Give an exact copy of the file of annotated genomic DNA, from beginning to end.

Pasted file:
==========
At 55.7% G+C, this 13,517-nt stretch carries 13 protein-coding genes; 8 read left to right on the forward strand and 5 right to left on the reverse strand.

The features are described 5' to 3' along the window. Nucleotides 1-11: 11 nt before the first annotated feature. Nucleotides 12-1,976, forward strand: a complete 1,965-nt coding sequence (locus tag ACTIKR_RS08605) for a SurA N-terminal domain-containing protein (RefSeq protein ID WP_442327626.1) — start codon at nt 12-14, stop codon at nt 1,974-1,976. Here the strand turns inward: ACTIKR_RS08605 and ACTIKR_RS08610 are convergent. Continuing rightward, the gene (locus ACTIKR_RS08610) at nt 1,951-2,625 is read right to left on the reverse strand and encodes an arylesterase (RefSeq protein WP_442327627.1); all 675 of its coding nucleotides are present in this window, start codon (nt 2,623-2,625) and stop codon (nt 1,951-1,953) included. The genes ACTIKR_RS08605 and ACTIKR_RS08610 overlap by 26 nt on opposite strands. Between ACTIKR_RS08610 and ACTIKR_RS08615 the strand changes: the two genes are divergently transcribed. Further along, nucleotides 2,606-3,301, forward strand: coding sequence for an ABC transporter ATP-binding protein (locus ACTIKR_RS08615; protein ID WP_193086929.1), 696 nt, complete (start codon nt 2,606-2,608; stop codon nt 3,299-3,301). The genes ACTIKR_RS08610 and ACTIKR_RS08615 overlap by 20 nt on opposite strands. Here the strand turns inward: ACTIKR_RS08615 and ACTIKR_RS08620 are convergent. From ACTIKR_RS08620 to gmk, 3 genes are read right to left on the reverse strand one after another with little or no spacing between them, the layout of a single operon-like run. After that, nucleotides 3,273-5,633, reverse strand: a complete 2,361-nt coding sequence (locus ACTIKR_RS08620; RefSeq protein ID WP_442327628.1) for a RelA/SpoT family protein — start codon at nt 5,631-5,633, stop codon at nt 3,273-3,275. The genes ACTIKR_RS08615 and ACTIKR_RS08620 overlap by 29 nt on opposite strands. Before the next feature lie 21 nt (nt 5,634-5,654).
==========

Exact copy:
At 55.7% G+C, this 13,517-nt stretch carries 13 protein-coding genes; 8 read left to right on the forward strand and 5 right to left on the reverse strand.

The features are described 5' to 3' along the window. Nucleotides 1-11: 11 nt before the first annotated feature. Nucleotides 12-1,976, forward strand: a complete 1,965-nt coding sequence (locus tag ACTIKR_RS08605) for a SurA N-terminal domain-containing protein (RefSeq protein ID WP_442327626.1) — start codon at nt 12-14, stop codon at nt 1,974-1,976. Here the strand turns inward: ACTIKR_RS08605 and ACTIKR_RS08610 are convergent. Continuing rightward, the gene (locus ACTIKR_RS08610) at nt 1,951-2,625 is read right to left on the reverse strand and encodes an arylesterase (RefSeq protein WP_442327627.1); all 675 of its coding nucleotides are present in this window, start codon (nt 2,623-2,625) and stop codon (nt 1,951-1,953) included. The genes ACTIKR_RS08605 and ACTIKR_RS08610 overlap by 26 nt on opposite strands. Between ACTIKR_RS08610 and ACTIKR_RS08615 the strand changes: the two genes are divergently transcribed. Further along, nucleotides 2,606-3,301, forward strand: coding sequence for an ABC transporter ATP-binding protein (locus ACTIKR_RS08615; protein ID WP_193086929.1), 696 nt, complete (start codon nt 2,606-2,608; stop codon nt 3,299-3,301). The genes ACTIKR_RS08610 and ACTIKR_RS08615 overlap by 20 nt on opposite strands. Here the strand turns inward: ACTIKR_RS08615 and ACTIKR_RS08620 are convergent. From ACTIKR_RS08620 to gmk, 3 genes are read right to left on the reverse strand one after another with little or no spacing between them, the layout of a single operon-like run. After that, nucleotides 3,273-5,633, reverse strand: a complete 2,361-nt coding sequence (locus ACTIKR_RS08620; RefSeq protein ID WP_442327628.1) for a RelA/SpoT family protein — start codon at nt 5,631-5,633, stop codon at nt 3,273-3,275. The genes ACTIKR_RS08615 and ACTIKR_RS08620 overlap by 29 nt on opposite strands. Before the next feature lie 21 nt (nt 5,634-5,654).